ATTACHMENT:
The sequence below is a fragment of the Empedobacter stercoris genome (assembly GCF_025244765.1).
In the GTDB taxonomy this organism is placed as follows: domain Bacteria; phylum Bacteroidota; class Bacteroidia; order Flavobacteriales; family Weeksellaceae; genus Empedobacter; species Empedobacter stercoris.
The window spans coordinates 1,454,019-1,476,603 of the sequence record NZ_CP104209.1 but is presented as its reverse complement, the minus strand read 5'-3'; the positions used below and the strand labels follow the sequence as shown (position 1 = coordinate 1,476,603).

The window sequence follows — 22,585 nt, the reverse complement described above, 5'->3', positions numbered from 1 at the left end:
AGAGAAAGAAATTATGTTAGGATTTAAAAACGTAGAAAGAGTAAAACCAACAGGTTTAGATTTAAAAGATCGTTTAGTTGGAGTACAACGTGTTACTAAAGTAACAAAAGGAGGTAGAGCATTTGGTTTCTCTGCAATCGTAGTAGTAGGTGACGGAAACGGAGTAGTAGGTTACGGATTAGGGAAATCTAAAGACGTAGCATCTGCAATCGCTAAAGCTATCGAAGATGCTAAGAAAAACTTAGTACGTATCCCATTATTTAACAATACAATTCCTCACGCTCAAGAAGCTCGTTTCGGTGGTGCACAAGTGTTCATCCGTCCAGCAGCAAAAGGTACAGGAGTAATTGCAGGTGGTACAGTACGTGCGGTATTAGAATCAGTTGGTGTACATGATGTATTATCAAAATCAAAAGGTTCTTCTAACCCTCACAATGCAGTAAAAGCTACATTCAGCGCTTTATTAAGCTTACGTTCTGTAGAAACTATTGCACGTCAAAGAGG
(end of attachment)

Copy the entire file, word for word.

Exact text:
The sequence below is a fragment of the Empedobacter stercoris genome (assembly GCF_025244765.1).
In the GTDB taxonomy this organism is placed as follows: domain Bacteria; phylum Bacteroidota; class Bacteroidia; order Flavobacteriales; family Weeksellaceae; genus Empedobacter; species Empedobacter stercoris.
The window spans coordinates 1,454,019-1,476,603 of the sequence record NZ_CP104209.1 but is presented as its reverse complement, the minus strand read 5'-3'; the positions used below and the strand labels follow the sequence as shown (position 1 = coordinate 1,476,603).

The window sequence follows — 22,585 nt, the reverse complement described above, 5'->3', positions numbered from 1 at the left end:
AGAGAAAGAAATTATGTTAGGATTTAAAAACGTAGAAAGAGTAAAACCAACAGGTTTAGATTTAAAAGATCGTTTAGTTGGAGTACAACGTGTTACTAAAGTAACAAAAGGAGGTAGAGCATTTGGTTTCTCTGCAATCGTAGTAGTAGGTGACGGAAACGGAGTAGTAGGTTACGGATTAGGGAAATCTAAAGACGTAGCATCTGCAATCGCTAAAGCTATCGAAGATGCTAAGAAAAACTTAGTACGTATCCCATTATTTAACAATACAATTCCTCACGCTCAAGAAGCTCGTTTCGGTGGTGCACAAGTGTTCATCCGTCCAGCAGCAAAAGGTACAGGAGTAATTGCAGGTGGTACAGTACGTGCGGTATTAGAATCAGTTGGTGTACATGATGTATTATCAAAATCAAAAGGTTCTTCTAACCCTCACAATGCAGTAAAAGCTACATTCAGCGCTTTATTAAGCTTACGTTCTGTAGAAACTATTGCACGTCAAAGAGG